Knowledge is power in every aspect of life. This is especially true when dealing with economics and everything surrounding them. Today’s discussion focuses on understanding dividends and franking credits calculation in Australia. Read on to the entirety to find out more.
What is Franking Credit?
In Australia, corporations pay some type of tax credit to their shareholders together with their dividends. The tax credit is now referred to as franking credit or imputation credit. This doesn’t happen only in Australia, as other countries have adopted the culture and allowed these. They are a suitable way to minimize or do away with double taxation.
If a company has already been taxed for the dividends distributed to their shareholders, the credit enables them to assign a tax credit to the shareholders. The tax situation of these shareholders will determine the reduction amount on their income as well as the tax refund. In this case, it is essential to know more about franking credits calculation to enable you to work things out in your investment expectations.
You need to understand the basics of franking credits calculation. Australian companies are required to pay a flat tax rate of 30% on all profits yielded. Therefore, the amount of dividend received will depend on whether the investor payment is fully franked, partly franked, or not franked. These are the types available.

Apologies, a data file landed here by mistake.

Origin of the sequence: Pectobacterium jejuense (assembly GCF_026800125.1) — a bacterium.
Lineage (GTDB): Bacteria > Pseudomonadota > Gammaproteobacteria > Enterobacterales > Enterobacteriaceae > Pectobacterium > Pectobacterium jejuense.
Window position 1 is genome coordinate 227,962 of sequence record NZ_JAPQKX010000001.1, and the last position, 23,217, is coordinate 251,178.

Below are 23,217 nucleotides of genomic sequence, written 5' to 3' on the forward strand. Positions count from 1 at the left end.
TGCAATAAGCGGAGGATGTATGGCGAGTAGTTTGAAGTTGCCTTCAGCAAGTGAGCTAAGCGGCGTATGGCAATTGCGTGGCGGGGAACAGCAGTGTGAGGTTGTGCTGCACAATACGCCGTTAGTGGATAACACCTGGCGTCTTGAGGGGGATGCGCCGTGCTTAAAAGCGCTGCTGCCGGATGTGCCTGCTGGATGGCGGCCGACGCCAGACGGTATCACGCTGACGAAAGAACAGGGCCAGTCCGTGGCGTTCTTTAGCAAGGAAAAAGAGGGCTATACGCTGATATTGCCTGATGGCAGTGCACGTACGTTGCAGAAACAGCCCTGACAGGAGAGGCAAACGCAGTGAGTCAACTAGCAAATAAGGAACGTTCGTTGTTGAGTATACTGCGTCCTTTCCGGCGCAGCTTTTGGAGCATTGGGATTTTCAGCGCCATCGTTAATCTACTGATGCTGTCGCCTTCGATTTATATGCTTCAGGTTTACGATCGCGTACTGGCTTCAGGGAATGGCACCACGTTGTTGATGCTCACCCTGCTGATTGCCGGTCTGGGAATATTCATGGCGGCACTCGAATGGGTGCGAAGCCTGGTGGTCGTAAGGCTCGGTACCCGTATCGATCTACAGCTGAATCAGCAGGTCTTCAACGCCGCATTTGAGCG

Fully franked credits mean that 30% tax is paid before the shareholder gets their dividend.
Partial franking is when 30% tax is paid on the franked portion of the dividend and this means that the shareholder will be taxed for the remaining unfranked dividend.
Unfranked credit means that no tax has been issued for the dividends.
When doing franking credits calculation, the amount is portrayed as a percentage. If it shows 75% as the partly franked credit, it means that the corporation has already been taxed on the 75% dividend at a flat tax rate of 30%, leaving out the remaining 25% of the unfranked dividend.
How does franking credits calculation work?
Dividends are considered a form of income in various countries. That said, the dividends will be put together in an income category to calculate total taxable income. As mentioned, the Australian government sets its tax at 30%, meaning the taxable income is calculated at that rate.
Before this was introduced, the tax authority in the country imposed a tax on both company profits and paid out dividends from investors. This means that the dividend income experienced double taxation.
Today, the country’s tax authority only taxes one front, whereby the shareholders receiving dividends will not pay added tax (this depends on their marginal tax rate). An investor with a 30% marginal tax will not incur more tax in dividends since the company will have paid 30% tax on the earned profits. However, if the shareholder has 45% as marginal interest, they are required to pay the difference between 45% and 30%.
If the tax rate of the shareholder stands at 0%, they fully receive a refund on these.
Franking credits Calculation
The formula used in franking credits calculation is as follows;
Dividend quantity x company tax rate or 1-company tax rate x fraction
Since the tax rate for Australian companies stands at 30%, the calculation goes as follows;
Dividend amount x 0.30 / 0.7 x proportion
Franking credit was recently introduced as an additional incentive for shareholders in the lower tax brackets. This has encouraged them to invest in companies that provide dividend payments. Therefore, it is essential to know how to calculate these.